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Copyright for Teaching

Copyright

Educators regularly need to use 3rd party copyright work in their teaching. Common misapprehensions are:
•    It is for educational use so I can freely copy.
•    Freely accessible web content is copyright free so I can copy it.
•    I have full acknowledged the source - that’s all I need to do.


UK copyright law uses legal exceptions and licences to enable teachers (and others)  to use copyright materials legally while being fair to, and acknowledging, the creator. Note that UK Fair Dealing is not the same as Fair Use in the U.S. UK law is more restrictive. What is fair in the U.S. may be juged to be an infringement in the UK.

Fair Dealing
Many of the exceptions require Fair Dealing. There is no statutory definition of fair dealing. It will always be a matter of judgement; what would a reasonable person consider "fair" but you should ensure sure that:

  • the use of the work does not compete with the rights holder's normal commercial exploitation.
  • you only copy the quantity required. 
  • you acknowledge the rights holder. 

Copyright exceptions

These are the exceptions to copyright with links to UK legislation.

Section 29: Research and private study Individuals may copy  an insubstantial amount for their own use - subject to Fair Dealing and not to pass on to others. This is usually judged to be  one chapter of a book, 5% or a  work or one article in a a journal issue.
Section 29A: Copies for text and data analysis for non-commercial research If you have lawful access to a work you may copy it to carry out text and data mining. Contract terms aimed at preventing researchers copying in order to perform text and data mining are unenforceable.
Section 30: Criticism, review, quotation and news reporting Introduced in 2014 this exception applies not just to educators. The use of the extracts must be only what is required for the purpose and not for decoration or enhancement. Fair Dealing applies and this section only applies to published works
Section 30A Caricature, parody or pastiche Introduced in 2014 you can use any kind of copyright material: film, song, artworks etc in order to create a parody or pastiche.  Contractual terms seeking to prevent or restrict  this are unenforceable but Fair Dealing applies.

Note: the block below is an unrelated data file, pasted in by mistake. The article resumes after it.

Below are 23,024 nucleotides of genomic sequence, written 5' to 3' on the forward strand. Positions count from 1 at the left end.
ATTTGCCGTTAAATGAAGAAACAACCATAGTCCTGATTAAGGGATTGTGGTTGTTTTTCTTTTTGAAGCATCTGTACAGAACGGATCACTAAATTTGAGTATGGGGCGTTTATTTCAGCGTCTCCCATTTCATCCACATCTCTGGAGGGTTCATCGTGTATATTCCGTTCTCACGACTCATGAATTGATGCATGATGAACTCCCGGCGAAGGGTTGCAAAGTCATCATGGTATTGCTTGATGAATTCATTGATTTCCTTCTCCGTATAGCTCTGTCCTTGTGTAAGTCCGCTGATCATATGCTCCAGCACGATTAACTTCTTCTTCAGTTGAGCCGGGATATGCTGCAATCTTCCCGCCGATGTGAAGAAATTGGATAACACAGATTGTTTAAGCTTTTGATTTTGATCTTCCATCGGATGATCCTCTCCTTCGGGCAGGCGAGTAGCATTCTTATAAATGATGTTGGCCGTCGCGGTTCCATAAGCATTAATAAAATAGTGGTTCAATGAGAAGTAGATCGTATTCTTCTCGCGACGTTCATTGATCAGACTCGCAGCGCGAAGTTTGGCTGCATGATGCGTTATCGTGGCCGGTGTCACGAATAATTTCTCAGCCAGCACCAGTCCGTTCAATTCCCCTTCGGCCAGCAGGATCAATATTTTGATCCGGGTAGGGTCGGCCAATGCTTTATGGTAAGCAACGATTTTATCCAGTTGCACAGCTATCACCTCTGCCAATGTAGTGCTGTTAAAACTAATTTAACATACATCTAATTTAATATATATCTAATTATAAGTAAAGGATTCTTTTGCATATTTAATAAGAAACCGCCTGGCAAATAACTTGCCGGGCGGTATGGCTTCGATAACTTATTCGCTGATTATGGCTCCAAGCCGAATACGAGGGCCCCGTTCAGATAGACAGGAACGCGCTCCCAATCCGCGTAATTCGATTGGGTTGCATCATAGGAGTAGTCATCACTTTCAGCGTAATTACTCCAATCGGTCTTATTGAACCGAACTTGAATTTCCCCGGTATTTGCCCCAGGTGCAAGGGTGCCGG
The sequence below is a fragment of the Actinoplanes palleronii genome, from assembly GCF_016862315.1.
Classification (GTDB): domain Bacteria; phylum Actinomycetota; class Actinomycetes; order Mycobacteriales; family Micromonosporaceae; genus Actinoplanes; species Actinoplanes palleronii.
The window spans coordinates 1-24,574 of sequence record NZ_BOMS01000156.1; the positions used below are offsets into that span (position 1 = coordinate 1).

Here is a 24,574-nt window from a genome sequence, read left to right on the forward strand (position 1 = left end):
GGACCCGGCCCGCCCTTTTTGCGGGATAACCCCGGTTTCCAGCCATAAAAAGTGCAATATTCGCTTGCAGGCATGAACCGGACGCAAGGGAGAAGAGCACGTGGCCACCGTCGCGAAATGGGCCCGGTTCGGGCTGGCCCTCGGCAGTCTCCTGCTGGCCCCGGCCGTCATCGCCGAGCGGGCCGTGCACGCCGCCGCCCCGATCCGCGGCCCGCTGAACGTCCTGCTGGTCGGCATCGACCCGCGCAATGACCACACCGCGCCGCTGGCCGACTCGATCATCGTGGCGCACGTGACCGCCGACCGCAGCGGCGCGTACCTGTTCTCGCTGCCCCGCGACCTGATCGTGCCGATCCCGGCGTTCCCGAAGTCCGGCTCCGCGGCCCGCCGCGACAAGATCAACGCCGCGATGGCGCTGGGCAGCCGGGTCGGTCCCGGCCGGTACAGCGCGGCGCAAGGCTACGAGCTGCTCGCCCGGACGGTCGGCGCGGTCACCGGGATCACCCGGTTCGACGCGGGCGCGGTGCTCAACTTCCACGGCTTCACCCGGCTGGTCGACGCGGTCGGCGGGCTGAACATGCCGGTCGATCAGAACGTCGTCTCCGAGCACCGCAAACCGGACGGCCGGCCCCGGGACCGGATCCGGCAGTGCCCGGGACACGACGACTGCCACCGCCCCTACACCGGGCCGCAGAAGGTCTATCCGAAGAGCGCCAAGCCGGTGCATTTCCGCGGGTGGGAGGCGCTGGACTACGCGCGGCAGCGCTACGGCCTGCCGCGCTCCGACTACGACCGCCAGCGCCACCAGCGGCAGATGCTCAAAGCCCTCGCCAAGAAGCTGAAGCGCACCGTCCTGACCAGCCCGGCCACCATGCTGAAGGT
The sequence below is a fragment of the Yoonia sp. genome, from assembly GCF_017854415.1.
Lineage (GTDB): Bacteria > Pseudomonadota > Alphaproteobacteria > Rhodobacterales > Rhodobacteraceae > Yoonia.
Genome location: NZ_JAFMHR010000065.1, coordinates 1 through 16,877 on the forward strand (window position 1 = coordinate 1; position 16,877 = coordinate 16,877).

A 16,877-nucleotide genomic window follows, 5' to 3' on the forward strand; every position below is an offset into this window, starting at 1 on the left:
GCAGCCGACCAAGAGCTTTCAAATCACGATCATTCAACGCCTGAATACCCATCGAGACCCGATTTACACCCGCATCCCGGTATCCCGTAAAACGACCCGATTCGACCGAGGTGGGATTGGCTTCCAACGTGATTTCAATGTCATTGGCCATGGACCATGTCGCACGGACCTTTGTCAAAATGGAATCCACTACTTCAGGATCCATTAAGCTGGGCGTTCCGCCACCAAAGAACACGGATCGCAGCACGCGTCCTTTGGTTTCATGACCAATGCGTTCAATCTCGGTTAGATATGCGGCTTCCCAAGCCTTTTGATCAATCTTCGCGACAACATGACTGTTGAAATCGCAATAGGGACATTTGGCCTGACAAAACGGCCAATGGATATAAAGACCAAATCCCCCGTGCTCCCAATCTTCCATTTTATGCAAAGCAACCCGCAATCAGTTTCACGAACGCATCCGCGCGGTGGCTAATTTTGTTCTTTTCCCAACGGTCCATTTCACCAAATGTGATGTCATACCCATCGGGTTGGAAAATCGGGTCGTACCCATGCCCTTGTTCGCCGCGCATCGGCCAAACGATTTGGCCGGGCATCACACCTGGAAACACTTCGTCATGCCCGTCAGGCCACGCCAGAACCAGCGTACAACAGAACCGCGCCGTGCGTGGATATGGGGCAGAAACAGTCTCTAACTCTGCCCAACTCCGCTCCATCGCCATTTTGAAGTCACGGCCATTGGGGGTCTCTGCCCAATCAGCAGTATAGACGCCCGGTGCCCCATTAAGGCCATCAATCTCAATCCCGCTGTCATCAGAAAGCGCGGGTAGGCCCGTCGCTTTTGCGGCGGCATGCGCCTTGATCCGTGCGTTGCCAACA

Section 31A and 31B: Accessible copies for disabled users As long as they have lawful access to the work an institution can make an accessible copy of the whole or part of a work for users with disabilities. Fair Dealing does not apply as the one might need to supply a whole work in an accessible format.
Section 32: Illustration for instruction

All types of copyright works can be copied for the sole purpose of illustration for instruction (teaching), including the setting of exams. One can use extracts from films, sound recordings and broadcasts as well as text, music and artistic works in lecture slides to illustrate a teaching point. Fair dealing applies and the use must be non-commercial.

Section 34: Performing, playing or showing work in course of activities of educational establishment As long as the purpose is educational and the audience consists of students or staff then an educational establishment can show film, or video content in the classroom. Fair dealing does not apply so you could show an entire film or programme. (It must have been leaglly acquired.)
Section 35: Recording of broadcasts The Educational Recording Agency Licence (ERA) permits us to make and store recordings from many free to air channels and radio broadcasts. They can be shown live or hosted in the VLE. Fair dealing does not apply. You could show an entire film or programme.